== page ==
Seattle recently launched a program that benchmarks the energy performance of its commercial buildings. Next April, multifamily structures 10,000 square feet and larger with five or more units will become part of the program’s second phase. The program stems from legislation aimed at reducing Seattle’s greenhouse gas emissions 20 percent by 2020. There are enforcement measures, but “our effort is directed toward education and training,” says Jayson Antonoff, an energy and climate policy advisor. “Any responsible property owner wants to know how its building is performing.”
- Benchmarking. This is based on utilities data combined with a building’s characteristics. The city will track performance using EPA’s Energy Star Portfolio Manager online benchmarking tool.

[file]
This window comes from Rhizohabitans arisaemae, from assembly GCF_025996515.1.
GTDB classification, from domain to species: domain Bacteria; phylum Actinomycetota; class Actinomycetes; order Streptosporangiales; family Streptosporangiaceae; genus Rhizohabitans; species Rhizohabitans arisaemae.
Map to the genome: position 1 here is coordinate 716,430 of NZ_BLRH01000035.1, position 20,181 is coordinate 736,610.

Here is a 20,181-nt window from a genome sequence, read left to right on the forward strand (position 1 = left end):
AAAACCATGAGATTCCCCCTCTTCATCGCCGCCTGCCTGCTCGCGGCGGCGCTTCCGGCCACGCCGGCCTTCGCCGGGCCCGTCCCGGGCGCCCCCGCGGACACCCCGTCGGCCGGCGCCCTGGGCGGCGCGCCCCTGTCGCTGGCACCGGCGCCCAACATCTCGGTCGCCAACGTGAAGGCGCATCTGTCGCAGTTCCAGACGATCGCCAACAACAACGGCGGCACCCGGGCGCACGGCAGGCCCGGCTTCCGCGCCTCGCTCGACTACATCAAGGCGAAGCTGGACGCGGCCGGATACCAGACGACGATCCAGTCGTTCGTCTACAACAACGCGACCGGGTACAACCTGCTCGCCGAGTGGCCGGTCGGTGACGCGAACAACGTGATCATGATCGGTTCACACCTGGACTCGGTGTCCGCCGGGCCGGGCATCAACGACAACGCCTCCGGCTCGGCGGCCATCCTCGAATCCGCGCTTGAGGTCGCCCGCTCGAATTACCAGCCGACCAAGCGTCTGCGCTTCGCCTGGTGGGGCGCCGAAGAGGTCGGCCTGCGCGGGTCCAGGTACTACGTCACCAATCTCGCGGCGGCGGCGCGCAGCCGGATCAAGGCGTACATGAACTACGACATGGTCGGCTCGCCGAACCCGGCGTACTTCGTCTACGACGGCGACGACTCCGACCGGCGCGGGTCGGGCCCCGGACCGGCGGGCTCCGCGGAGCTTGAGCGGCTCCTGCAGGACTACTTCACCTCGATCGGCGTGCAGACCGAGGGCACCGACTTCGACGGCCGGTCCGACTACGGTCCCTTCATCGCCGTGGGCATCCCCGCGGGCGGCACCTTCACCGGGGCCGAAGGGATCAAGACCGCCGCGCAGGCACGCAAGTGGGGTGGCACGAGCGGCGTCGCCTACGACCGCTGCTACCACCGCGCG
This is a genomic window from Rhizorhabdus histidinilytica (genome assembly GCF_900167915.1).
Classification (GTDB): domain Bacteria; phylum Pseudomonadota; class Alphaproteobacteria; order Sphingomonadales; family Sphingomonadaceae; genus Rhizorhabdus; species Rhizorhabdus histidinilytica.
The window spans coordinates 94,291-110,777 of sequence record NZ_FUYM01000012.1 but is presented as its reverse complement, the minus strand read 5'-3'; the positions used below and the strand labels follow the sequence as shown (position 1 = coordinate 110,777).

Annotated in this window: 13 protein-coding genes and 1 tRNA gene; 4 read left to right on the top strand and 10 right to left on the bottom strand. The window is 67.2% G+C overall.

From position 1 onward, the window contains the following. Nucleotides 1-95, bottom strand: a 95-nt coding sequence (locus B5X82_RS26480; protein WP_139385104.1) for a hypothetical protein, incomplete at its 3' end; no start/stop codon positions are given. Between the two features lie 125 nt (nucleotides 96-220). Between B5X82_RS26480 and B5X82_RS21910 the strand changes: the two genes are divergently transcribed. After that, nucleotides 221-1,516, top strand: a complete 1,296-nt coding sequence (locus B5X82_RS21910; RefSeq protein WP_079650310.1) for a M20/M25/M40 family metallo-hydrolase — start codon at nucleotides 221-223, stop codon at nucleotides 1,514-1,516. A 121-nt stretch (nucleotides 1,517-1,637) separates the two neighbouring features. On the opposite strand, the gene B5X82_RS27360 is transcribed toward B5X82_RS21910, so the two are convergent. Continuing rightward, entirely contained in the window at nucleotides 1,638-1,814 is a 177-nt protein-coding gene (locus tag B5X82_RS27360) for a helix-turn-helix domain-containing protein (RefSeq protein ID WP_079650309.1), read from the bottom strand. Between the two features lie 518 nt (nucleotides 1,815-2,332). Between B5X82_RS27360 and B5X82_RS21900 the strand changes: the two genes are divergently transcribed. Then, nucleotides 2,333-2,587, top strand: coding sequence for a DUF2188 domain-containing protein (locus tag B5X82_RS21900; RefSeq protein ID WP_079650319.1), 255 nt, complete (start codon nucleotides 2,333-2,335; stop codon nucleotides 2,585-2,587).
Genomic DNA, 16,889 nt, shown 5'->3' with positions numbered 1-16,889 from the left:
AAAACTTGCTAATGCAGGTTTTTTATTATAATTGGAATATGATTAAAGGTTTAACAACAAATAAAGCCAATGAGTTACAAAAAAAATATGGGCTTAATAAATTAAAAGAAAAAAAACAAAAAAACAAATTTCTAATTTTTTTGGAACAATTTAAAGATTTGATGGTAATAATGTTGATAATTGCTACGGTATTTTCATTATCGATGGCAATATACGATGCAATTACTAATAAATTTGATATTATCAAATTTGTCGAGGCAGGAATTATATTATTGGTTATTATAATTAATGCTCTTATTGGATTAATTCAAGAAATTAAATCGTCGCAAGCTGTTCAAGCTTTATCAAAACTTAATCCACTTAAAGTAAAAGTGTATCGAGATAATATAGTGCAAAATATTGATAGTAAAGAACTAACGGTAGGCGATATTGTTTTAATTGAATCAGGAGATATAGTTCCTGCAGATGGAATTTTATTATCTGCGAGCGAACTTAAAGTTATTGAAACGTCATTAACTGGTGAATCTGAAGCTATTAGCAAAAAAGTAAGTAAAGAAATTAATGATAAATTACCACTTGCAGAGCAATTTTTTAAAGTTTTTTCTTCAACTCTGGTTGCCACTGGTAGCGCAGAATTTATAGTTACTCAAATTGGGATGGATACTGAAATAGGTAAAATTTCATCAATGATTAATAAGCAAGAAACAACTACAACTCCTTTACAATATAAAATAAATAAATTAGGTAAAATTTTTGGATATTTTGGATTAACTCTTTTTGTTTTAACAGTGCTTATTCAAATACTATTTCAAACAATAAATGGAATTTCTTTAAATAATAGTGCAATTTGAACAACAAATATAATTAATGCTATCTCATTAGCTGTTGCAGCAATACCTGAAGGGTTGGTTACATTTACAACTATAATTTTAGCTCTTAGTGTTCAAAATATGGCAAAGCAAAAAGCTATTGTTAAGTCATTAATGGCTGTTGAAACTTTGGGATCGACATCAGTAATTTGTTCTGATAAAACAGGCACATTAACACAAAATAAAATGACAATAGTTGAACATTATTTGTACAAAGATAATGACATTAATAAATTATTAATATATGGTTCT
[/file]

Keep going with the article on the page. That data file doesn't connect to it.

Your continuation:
- Disclosure. Anyone can access the data. But what’s available could be limited, because, unlike cities such as New York, Austin, Texas, and San Francisco, which post this information online, Seattle is leaving disclosure to property owners.
- Annual reporting. Antonoff says this will help the city meet its greenhouse gas reduction goals and target areas that need help reaching their energy-saving potential.
Learn more about markets featured in this article: Seattle, WA.